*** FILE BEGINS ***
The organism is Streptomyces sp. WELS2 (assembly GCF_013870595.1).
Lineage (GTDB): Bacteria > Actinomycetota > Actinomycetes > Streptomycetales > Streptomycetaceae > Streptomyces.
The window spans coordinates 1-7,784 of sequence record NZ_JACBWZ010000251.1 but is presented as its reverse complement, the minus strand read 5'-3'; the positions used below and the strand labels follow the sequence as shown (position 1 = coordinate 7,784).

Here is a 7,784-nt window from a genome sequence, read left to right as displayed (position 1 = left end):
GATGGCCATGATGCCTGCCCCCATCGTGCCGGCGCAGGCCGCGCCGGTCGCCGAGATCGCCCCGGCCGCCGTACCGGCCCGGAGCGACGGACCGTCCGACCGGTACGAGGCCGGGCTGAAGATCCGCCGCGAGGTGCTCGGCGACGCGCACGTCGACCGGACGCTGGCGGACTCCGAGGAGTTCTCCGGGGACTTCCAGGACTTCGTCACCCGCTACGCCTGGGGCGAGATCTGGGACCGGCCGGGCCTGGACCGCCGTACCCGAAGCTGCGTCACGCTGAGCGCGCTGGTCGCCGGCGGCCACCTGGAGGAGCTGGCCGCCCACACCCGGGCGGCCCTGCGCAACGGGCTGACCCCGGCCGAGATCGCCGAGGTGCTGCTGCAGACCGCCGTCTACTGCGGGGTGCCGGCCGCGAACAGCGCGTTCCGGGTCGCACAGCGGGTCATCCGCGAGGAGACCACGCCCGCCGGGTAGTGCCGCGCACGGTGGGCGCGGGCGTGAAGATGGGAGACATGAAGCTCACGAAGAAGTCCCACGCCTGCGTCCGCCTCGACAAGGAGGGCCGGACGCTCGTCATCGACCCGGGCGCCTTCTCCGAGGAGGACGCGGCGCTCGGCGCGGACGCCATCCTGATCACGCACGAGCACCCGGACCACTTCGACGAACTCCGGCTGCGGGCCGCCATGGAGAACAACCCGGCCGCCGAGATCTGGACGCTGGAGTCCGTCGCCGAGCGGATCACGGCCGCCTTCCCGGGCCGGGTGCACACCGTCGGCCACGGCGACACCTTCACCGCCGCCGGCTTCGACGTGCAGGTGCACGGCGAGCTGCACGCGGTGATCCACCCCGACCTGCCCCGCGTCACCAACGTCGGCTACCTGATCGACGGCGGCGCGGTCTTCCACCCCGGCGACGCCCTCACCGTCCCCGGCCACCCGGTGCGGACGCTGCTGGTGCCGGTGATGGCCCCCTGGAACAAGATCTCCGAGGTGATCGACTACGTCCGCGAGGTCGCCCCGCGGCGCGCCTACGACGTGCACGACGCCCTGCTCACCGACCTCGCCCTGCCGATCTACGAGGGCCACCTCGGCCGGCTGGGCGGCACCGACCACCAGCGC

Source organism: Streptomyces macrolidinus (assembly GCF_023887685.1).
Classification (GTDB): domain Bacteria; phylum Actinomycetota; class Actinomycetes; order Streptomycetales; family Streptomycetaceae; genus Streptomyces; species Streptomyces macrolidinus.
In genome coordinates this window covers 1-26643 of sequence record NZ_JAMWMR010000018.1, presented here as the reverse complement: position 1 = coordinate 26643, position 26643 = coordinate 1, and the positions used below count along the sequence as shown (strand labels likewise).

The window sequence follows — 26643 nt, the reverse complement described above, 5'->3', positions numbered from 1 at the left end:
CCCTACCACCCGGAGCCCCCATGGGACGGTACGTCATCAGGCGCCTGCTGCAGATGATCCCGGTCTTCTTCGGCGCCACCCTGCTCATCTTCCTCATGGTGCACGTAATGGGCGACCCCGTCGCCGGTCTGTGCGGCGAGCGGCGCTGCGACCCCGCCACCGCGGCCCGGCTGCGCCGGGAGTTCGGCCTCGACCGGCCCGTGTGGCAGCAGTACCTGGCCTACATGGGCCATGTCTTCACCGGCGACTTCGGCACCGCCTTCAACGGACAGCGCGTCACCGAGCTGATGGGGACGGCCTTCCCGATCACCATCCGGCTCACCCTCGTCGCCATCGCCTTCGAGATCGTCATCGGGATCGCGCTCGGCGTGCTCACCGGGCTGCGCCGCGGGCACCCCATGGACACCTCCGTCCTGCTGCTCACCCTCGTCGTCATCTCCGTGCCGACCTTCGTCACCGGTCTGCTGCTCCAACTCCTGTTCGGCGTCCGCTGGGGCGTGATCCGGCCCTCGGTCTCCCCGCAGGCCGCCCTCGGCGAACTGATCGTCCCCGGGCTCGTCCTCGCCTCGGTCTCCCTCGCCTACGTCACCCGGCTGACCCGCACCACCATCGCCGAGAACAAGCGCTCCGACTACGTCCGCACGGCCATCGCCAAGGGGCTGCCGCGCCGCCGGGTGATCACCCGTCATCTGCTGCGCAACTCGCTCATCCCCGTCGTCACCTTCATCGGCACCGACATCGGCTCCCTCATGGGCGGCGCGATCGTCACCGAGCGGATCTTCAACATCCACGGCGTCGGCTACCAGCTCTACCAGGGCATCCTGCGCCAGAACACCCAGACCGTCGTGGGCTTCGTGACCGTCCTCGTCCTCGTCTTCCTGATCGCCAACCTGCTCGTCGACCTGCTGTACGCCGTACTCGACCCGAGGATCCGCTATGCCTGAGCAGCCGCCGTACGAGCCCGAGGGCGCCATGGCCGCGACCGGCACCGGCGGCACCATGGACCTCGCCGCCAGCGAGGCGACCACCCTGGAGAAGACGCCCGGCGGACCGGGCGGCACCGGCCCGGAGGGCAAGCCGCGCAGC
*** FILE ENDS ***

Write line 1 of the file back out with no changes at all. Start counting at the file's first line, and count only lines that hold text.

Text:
The organism is Streptomyces sp. WELS2 (assembly GCF_013870595.1).